Can the president confide in his attorney general?

Now that William H. Barr is confirmed as attorney general, how free will President TrumpDonald John TrumpTrump's top adviser on Asia to serve as deputy national security adviser United Auto Workers strike against GM poised to head into eighth day Trump doubles down on call to investigate Biden after whistleblower complaint: 'That's the real story' MORE feel to confide in him — meaning, to expect attorney-client-like confidentiality — about challenging aspects of the investigations by special counsel Robert MuellerRobert (Bob) Swan MuellerLewandowski says Mueller report was 'very clear' in proving 'there was no obstruction,' despite having 'never' read it Fox's Cavuto roasts Trump over criticism of network Mueller report fades from political conversation MORE and the U.S. Attorney’s Office for the Southern District of New York?

When John F. Kennedy was president and his brother was attorney general, few doubted that Bobby Kennedy would take his brother’s secrets to the grave. JFK didn’t have to rely on “executive privilege” to know that even a congressional committee couldn’t extract their private discussions. The Kennedy situation, however, was unique. The brothers’ special bond and relationship would make their conversations secure no matter what — even, we suspect, had there been a criminal investigation of President Kennedy. But the basis for such exquisite, filial privacy (wherein, presumably, RFK would have willingly taken a congressional contempt finding) won’t reoccur — the anti-nepotism statute bars it.

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Acting Attorney General Matthew Whitaker, whose 15 minutes as attorney general is over, testified before the House Judiciary Committee on Feb. 8. Despite many almost comical moments, the focus here is on the one area in which Whitaker may have a point: he basically refused to answer questions about any conversation he had with President Trump. He said repeatedly: “I do not intend today to talk about my private conversations with the president or White House officials.” So, one wonders whether the president — any president — should be confident that he can speak freely with his chief law enforcement officer when it comes to advice he may seek about his presidency and administration — that is, unless the president’s conversations with the attorney general relate to committing a crime, e.g., obstruction of justice.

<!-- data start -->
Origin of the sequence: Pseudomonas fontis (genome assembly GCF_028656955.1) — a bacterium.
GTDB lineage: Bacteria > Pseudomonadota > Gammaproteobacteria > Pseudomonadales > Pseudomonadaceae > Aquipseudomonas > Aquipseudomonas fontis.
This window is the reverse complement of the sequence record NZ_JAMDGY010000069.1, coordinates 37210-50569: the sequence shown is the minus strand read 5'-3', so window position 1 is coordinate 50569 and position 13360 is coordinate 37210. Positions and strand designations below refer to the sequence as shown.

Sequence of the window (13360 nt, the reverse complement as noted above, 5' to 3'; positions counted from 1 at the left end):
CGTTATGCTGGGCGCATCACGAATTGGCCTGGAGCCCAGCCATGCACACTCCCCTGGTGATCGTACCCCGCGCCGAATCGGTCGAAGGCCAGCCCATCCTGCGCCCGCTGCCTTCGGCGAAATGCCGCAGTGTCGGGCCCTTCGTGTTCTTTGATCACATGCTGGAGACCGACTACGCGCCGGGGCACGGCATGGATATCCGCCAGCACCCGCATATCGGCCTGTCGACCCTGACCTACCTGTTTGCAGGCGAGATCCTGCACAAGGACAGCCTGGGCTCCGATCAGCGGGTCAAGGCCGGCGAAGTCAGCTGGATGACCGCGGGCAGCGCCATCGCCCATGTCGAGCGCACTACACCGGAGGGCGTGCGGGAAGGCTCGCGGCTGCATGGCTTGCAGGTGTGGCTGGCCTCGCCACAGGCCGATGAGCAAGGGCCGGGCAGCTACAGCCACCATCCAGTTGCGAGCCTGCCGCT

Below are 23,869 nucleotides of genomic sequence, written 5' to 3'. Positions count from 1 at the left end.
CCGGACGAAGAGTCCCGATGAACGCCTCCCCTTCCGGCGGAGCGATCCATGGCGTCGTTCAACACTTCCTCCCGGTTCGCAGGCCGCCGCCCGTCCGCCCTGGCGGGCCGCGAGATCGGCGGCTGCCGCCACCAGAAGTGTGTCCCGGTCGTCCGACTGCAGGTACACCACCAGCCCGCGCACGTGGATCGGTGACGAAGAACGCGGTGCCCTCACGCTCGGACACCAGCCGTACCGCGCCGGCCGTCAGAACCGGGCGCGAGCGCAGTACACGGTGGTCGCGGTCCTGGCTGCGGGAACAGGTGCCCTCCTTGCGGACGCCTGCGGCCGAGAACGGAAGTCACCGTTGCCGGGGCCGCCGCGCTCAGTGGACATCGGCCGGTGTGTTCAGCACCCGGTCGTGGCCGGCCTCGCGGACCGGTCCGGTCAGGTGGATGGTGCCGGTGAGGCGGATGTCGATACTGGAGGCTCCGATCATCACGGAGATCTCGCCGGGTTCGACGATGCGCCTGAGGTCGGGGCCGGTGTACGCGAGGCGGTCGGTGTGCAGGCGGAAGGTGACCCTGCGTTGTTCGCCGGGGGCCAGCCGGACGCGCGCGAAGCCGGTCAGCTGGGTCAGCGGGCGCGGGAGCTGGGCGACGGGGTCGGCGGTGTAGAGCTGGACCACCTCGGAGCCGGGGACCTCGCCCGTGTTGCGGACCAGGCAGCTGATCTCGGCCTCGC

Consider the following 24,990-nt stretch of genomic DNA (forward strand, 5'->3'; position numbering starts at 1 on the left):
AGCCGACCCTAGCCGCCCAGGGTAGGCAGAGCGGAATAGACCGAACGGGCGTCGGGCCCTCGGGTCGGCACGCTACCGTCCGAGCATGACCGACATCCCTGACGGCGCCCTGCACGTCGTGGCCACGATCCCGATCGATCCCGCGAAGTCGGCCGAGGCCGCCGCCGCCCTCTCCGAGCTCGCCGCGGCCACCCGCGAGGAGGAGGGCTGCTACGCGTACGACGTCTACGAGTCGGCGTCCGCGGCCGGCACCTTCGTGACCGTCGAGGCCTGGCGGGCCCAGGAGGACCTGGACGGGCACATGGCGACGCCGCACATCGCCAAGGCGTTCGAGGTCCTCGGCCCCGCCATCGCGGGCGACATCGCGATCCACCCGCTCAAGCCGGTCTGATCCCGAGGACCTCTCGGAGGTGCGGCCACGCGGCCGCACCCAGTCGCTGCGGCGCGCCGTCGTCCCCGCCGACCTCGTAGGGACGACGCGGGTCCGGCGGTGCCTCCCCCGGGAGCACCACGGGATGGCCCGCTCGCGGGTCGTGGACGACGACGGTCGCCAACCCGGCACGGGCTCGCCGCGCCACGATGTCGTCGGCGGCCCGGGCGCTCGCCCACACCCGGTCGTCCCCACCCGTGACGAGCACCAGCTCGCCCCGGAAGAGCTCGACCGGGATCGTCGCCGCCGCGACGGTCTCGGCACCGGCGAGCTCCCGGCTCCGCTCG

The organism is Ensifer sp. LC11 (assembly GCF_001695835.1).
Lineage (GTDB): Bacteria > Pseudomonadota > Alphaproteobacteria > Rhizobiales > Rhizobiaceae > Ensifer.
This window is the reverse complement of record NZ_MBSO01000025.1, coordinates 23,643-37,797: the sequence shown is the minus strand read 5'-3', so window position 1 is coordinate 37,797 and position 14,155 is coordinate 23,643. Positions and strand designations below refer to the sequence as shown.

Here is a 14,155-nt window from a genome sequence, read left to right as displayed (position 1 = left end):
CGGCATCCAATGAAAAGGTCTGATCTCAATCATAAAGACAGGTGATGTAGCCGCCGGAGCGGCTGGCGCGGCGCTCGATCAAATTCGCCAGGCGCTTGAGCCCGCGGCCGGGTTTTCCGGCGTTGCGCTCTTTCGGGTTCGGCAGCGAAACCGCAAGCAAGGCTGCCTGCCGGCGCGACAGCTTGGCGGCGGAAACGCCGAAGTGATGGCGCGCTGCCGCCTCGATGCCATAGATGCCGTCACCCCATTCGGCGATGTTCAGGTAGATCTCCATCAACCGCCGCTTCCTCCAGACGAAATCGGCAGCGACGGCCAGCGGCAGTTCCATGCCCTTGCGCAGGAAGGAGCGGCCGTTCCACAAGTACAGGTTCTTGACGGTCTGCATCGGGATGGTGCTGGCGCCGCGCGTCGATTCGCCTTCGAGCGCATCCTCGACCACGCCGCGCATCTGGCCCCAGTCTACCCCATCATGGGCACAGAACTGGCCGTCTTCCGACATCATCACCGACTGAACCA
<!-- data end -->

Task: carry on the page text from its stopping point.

Yes, make no mistake, the attorney general is not the president’s attorney; he’s the nation’s attorney. And the president shouldn’t expect to be able to confide in him as if he’s the president’s personal lawyer. To be clear, no traditional attorney-client safe harbor applies to their communications. Still, suppose for example, a president asks his attorney general for advice on the “political” consequences of invading another nation, or whether the president likely will be asked to testify before Congress about pardoning a political crony. Can a president confidentially ask his attorney general if Congress can legally demand his tax returns, or whether he can declare a national emergency when the president has no grounds to believe it exists? 

Now, the public might be gravely troubled by the spectacle of an attorney general claiming that he won’t disclose any such conversations to Congress. After all, he’s “the people’s lawyer” and the people, Congress acting as their surrogate, have a right to his testimony, don’t they? Troubling, though, as it may be, does a president have a valid claim of executive privilege over most of those conversations? I’m not talking about Richard Nixon’s claim of executive privilege. There, the Supreme Court, while upholding the privilege, held that the privilege didn’t outweigh the public’s interest in the truth when criminal conduct was satisfactorily asserted by the Watergate special prosecutor.